The passage of this bill just ahead of the state assembly polls is especially significant as it is expected to “appease the Dalit community”, which had made the long standing demand to be brought under the umbrella name of Devendrakula Vellalars.
But the demand of the seven communities is not just restricted to the name change — a section has also asked to be removed from the Scheduled Caste list, though this is a divisive issue within the community.
The seven communities combined have a presence in 28 of Tamil Nadu’s 33 districts. They, however, are largely concentrated in southern Tamil Nadu, particularly Madurai, a region that could determine the electoral future of political parties and governments in the state.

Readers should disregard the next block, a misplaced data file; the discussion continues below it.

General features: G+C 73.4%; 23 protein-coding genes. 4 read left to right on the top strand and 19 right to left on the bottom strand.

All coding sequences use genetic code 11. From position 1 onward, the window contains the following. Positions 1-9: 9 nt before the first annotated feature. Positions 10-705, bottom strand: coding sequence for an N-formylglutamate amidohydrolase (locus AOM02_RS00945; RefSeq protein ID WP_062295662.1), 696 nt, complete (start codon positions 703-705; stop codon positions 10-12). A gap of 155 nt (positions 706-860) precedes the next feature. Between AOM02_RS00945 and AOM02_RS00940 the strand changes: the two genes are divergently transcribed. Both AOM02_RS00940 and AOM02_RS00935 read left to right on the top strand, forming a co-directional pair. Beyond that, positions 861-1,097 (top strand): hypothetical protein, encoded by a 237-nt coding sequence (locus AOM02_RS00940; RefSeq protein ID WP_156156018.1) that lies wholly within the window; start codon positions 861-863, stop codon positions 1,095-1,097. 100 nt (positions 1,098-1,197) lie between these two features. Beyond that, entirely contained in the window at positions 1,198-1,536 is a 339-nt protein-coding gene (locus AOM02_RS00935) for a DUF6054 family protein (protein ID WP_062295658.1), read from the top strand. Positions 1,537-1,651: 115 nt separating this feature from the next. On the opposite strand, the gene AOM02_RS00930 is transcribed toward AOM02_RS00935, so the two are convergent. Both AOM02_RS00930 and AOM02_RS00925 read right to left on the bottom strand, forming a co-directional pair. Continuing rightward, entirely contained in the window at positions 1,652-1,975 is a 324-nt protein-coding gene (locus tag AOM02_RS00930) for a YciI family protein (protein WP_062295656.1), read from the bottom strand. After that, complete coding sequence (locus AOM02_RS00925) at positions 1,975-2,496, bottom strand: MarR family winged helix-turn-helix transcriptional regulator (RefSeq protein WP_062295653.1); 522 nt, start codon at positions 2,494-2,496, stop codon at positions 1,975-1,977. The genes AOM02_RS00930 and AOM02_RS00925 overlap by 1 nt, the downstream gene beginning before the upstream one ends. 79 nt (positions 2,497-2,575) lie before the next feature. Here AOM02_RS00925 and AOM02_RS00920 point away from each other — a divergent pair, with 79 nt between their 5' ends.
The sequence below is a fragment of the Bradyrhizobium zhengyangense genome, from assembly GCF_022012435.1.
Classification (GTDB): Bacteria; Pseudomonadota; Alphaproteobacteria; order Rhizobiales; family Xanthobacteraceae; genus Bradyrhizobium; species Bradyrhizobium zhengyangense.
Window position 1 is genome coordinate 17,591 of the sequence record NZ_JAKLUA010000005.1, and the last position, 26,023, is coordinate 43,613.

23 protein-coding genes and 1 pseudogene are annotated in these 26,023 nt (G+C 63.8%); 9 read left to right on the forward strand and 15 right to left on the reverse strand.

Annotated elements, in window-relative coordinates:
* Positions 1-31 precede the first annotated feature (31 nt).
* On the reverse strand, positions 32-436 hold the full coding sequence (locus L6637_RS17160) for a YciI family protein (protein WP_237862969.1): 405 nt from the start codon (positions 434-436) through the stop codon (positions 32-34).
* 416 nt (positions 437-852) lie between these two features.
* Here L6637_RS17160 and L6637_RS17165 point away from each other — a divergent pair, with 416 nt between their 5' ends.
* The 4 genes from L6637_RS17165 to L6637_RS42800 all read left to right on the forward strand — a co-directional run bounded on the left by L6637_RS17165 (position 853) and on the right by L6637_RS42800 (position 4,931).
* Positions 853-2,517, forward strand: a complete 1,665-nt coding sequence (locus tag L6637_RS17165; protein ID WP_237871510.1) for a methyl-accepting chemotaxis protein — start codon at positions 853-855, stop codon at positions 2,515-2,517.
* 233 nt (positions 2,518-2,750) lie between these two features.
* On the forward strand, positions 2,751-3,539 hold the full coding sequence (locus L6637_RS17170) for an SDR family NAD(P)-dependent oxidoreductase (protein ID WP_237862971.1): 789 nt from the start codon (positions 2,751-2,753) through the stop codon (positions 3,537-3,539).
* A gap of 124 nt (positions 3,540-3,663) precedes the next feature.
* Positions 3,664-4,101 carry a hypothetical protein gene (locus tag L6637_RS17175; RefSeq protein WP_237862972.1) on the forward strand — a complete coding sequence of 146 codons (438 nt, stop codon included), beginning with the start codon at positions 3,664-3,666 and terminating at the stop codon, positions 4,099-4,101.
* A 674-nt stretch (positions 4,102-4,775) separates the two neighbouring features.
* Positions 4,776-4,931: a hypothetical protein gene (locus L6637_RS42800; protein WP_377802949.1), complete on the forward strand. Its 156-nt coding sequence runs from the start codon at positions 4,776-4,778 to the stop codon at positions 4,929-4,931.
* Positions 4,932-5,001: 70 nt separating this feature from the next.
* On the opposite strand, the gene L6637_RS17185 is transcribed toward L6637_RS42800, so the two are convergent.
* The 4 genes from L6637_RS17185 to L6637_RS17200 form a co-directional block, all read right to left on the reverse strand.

Who are the Devendrakula Vellalars?
According to government records, the Devendrakula Vellalars are also called Pallars in Tamil Nadu. They are listed under the Scheduled Caste category.
The total SC population in Tamil Nadu, according to the 2011 census, is 20 per cent, of whom, the Pallars comprise nearly 17.07 per cent.
The word Pallar is derived from the Tamil word called Pallam meaning a low-lying area. While Pallars are largely peasants and cultivators in the lower wetlands, conditions such as poverty and drought forced them to take up other menial jobs.
The demand for the name change is attributed to the stigma associated with the term Pallar. The community’s leaders say that while all their members are on one page about wanting all seven castes to be recognised as Devendrakula Vellalars, another group has also made the additional demand of being moved out of the Scheduled Caste category altogether.
The new law
The bill, however, does not address the other demand, which is to remove the seven communities from the Scheduled Caste list.